The district court properly found that appellant complied with all the provisions of subdivision 5(d), so as to allow consideration of his student loans. The court then determined that under Minn. Stat. § 518.551, subd. 5(f) (2000), it could not consider appellant’s monthly student loan payments for longer than 18 months. The issue for this court is the interpretation of Minn. Stat. § 518.551, subd. 5(f), which states:
Any further departure below the guidelines that is based on a consideration of debts owed to private creditors shall not exceed 18 months in duration, after which the support shall increase automatically to the level ordered by the court. Nothing in this section shall be construed to prohibit one or more step increases in support to reflect debt retirement during the 18-month period.
Appellant argues that the phrase “further departure” implies that some other departure has already occurred. Appellant argues that because the only departure here is based on his student loan debts, subdivision 5(f) does not apply. We disagree.
In reading subdivision 5(f), it is unclear exactly what the phrase “further departure” references. The phrase was first added to the statute in 1984. 1984 Minn. Laws ch. 547, § 18. At that time, the statute included an additional sentence preceding the “further departure” phrase that stated: “The court shall order child support in accordance with the guidelines and any departure therefrom.” Id. Thus, in 1984 the statute required that a court first order child support based on the guidelines and then consider any departure. Any “further departure” based on debts was to be limited to 18 months. In 1986, the legislature moved the sentence preceding the “further departure” phrase to subdivision 5(a). 1986 Minn. Laws ch. 406, § 4. We conclude that the legislature’s actions have left the meaning of “further departure,” which is currently in subdivision 5(f), unclear.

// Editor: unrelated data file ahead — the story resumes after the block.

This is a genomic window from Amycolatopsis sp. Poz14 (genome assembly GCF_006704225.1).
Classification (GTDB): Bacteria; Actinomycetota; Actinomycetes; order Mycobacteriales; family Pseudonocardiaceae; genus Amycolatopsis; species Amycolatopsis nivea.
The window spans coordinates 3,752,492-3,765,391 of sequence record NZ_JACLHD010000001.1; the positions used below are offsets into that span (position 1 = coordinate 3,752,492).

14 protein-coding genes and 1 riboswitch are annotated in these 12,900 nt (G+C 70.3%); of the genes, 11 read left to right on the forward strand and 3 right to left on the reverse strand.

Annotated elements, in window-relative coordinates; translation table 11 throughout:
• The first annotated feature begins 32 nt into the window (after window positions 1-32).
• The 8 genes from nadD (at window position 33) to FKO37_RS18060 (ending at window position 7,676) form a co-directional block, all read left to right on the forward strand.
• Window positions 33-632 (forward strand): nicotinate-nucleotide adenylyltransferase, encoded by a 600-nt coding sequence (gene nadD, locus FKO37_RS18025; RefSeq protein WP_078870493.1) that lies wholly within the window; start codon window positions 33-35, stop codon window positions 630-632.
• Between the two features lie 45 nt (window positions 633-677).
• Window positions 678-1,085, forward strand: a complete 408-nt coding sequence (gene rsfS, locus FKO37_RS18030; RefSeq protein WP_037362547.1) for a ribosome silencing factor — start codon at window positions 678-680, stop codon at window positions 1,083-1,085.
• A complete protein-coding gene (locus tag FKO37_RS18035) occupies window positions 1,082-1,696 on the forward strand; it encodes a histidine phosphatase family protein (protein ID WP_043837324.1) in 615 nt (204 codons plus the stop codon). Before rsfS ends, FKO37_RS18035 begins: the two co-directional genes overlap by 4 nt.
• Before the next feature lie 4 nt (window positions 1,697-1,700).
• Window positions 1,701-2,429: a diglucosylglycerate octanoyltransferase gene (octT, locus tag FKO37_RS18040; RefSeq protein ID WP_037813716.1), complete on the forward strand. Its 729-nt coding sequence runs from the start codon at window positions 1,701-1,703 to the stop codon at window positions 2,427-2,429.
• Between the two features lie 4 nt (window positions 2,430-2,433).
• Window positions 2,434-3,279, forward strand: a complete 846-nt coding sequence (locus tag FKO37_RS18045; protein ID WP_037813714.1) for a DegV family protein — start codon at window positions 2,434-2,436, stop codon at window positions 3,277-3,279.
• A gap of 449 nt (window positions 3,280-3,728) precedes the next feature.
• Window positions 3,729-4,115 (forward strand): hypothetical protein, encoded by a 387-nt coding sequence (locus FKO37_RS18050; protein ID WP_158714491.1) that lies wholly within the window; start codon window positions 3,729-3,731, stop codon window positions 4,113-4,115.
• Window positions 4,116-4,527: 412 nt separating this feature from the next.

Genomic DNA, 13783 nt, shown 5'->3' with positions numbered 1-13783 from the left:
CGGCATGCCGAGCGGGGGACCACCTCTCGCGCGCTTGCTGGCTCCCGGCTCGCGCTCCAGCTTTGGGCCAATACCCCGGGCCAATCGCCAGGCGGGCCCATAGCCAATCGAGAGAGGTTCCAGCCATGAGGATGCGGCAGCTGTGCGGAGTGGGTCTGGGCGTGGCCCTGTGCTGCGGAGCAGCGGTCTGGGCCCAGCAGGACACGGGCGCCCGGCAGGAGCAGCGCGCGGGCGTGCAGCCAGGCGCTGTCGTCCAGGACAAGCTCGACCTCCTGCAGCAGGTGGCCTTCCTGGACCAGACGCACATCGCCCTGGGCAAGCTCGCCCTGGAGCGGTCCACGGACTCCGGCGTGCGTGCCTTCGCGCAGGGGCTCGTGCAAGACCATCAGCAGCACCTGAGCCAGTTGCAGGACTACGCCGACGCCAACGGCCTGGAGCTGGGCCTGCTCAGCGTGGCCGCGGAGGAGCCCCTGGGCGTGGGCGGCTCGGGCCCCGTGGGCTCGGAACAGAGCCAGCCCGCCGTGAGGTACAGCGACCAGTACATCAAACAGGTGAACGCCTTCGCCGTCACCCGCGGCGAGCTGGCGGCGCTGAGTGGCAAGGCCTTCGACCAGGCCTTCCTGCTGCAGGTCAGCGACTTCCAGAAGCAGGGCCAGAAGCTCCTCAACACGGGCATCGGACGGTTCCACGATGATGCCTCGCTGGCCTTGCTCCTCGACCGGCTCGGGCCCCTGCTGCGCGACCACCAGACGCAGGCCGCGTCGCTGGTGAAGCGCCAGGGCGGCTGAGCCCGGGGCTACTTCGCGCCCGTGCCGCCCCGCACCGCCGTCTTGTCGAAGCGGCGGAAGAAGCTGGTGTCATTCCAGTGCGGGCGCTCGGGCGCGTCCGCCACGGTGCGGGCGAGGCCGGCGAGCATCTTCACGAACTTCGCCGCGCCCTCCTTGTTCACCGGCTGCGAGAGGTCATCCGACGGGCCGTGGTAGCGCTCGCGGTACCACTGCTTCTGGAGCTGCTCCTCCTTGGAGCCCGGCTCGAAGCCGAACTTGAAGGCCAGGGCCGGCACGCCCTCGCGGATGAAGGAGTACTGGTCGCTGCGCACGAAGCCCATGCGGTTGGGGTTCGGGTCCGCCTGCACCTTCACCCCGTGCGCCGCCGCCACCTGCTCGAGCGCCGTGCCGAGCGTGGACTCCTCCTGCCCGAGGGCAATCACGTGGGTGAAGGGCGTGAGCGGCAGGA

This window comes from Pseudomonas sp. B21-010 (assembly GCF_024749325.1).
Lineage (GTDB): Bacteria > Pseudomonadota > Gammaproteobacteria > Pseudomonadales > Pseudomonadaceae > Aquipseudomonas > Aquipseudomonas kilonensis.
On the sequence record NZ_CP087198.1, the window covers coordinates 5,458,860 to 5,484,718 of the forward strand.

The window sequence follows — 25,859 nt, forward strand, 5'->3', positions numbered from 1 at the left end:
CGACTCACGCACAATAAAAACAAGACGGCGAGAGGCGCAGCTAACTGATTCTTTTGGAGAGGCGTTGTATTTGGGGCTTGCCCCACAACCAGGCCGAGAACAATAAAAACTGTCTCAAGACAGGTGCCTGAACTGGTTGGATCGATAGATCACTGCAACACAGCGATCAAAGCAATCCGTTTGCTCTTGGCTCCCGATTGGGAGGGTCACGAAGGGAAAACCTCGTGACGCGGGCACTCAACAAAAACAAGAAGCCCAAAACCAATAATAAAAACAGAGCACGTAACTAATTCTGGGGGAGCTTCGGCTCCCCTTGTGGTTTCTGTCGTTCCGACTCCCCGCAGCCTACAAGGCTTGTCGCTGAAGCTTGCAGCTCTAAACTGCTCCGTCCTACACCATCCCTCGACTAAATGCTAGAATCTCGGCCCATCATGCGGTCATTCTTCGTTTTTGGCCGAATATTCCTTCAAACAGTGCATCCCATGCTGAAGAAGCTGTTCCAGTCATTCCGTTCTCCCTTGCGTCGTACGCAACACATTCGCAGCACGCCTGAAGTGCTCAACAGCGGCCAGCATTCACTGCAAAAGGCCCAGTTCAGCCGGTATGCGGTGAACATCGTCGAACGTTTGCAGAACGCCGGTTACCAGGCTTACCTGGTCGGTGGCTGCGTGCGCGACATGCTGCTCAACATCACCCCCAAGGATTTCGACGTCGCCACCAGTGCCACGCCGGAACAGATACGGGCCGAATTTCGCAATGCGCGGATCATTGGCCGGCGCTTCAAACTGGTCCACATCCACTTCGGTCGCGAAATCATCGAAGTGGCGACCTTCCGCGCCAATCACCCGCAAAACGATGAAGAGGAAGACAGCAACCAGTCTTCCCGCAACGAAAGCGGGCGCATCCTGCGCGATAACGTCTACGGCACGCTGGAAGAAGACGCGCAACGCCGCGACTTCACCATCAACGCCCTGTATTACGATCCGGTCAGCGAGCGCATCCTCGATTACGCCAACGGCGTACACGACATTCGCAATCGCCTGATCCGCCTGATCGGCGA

Case law has tended to ignore the term “further” when interpreting subdivision 5(f). In Potocnik v. Potocnik, 361 N.W.2d 414, 416-17 (Minn. App. 1985), we addressed the consideration of educational loans when establishing child support payments and concluded that “[d]eparture based exclusively on consideration of private debts can be for a term of no more than eighteen months.” In Rouland v. Thorson, 542 N.W.2d 681, 684 (Minn. App. 1996), we concluded that a court may “under certain circumstances consider debts owed to ‘private creditors’ and order a departure below the guidelines for a period not to exceed 18 months.”
Commentators have discussed subdivision 5(f) in a similar vein:
A departure below the guidelines that is based on a consideration of debts owed to private creditors may not exceed eighteen months duration, after which the support will automatically increase to the level ordered by the court.
1 Minnesota Family Law Practice Manual §7.07[C], at 7-43 (Cathy E. Gorlin ed., LexisNexis 3d ed. 2001) (footnote omitted).
Thus, subdivision 5(f) has consistently been interpreted in cases and by legal commentators as allowing a departure for private debts only for a period of 18 months, even if that is the only basis for departure. This interpretation is consistent with public policy.